31 Oct Energy-Efficient Homes Lure Buyers
You may have noticed that energy-efficiency ratings have started popping up in residential listings. That may be because of recent findings published by The Earth Advantage Institute, a non-profit group in Portland, OR, who found that certifications from Energy Star or LEED (Leadership in Energy and Environmental Design) boost sale prices by an average of 8%. The news is even better for existing construction: certifications add a premium of about 30% to the home.
But wait, there’s more! In Portland, OR, a recent review of residential listings showed that energy-efficient homes spent 18 days less time on the real estate market than comparable non-certified properties. That might help explain why banks have started picking up on the trend. They realize that a borrower who pays less to heat and power an energy-efficient home is better able to pay the mortgage, and therefore, presents less risk to the underwriting bank. Appraisal companies are becoming more attuned, too, introducing training programs that educate their field appraisers on what to look for and how to integrate their findings into valuations.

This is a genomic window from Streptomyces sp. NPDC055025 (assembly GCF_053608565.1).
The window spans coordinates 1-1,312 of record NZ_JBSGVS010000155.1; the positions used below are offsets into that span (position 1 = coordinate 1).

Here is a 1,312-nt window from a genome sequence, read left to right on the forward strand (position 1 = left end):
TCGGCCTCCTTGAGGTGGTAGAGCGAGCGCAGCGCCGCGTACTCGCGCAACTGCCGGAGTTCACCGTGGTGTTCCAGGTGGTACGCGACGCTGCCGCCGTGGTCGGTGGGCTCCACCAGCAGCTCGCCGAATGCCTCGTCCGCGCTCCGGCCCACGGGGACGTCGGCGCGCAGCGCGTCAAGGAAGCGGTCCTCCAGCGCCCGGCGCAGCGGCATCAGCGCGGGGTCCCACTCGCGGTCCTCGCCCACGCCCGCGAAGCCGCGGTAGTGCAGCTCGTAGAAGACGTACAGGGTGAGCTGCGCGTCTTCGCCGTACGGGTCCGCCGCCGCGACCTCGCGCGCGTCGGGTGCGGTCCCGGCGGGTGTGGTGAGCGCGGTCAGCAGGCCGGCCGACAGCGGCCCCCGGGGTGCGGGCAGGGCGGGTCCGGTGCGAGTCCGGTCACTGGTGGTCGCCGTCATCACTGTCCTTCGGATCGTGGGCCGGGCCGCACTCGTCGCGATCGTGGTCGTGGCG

As the move toward energy-efficiency and sustainability continues, this may become more the rule than the exception. At the end of the day, it’s becoming clearer: energy-efficiency saves owners money and time.